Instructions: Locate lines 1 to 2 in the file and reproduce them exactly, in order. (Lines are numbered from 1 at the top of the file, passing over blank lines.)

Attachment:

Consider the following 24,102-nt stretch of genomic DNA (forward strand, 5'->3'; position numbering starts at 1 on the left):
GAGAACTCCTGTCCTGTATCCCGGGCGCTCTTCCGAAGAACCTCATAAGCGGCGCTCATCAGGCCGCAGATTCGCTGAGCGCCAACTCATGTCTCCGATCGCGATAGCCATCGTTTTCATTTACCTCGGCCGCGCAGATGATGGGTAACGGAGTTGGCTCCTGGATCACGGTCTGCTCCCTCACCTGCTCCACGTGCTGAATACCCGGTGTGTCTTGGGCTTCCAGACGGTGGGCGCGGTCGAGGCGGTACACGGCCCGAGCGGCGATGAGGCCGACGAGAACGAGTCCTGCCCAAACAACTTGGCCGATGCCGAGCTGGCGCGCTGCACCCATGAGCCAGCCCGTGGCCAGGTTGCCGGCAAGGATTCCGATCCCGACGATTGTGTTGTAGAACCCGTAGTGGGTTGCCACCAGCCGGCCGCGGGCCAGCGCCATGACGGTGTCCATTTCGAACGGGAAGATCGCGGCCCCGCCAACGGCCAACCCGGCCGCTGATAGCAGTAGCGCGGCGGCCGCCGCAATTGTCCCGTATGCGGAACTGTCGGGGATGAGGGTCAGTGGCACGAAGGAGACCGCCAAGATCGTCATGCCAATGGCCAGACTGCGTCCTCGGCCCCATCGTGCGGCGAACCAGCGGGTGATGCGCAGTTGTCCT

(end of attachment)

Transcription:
Consider the following 24,102-nt stretch of genomic DNA (forward strand, 5'->3'; position numbering starts at 1 on the left):
GAGAACTCCTGTCCTGTATCCCGGGCGCTCTTCCGAAGAACCTCATAAGCGGCGCTCATCAGGCCGCAGATTCGCTGAGCGCCAACTCATGTCTCCGATCGCGATAGCCATCGTTTTCATTTACCTCGGCCGCGCAGATGATGGGTAACGGAGTTGGCTCCTGGATCACGGTCTGCTCCCTCACCTGCTCCACGTGCTGAATACCCGGTGTGTCTTGGGCTTCCAGACGGTGGGCGCGGTCGAGGCGGTACACGGCCCGAGCGGCGATGAGGCCGACGAGAACGAGTCCTGCCCAAACAACTTGGCCGATGCCGAGCTGGCGCGCTGCACCCATGAGCCAGCCCGTGGCCAGGTTGCCGGCAAGGATTCCGATCCCGACGATTGTGTTGTAGAACCCGTAGTGGGTTGCCACCAGCCGGCCGCGGGCCAGCGCCATGACGGTGTCCATTTCGAACGGGAAGATCGCGGCCCCGCCAACGGCCAACCCGGCCGCTGATAGCAGTAGCGCGGCGGCCGCCGCAATTGTCCCGTATGCGGAACTGTCGGGGATGAGGGTCAGTGGCACGAAGGAGACCGCCAAGATCGTCATGCCAATGGCCAGACTGCGTCCTCGGCCCCATCGTGCGGCGAACCAGCGGGTGATGCGCAGTTGTCCT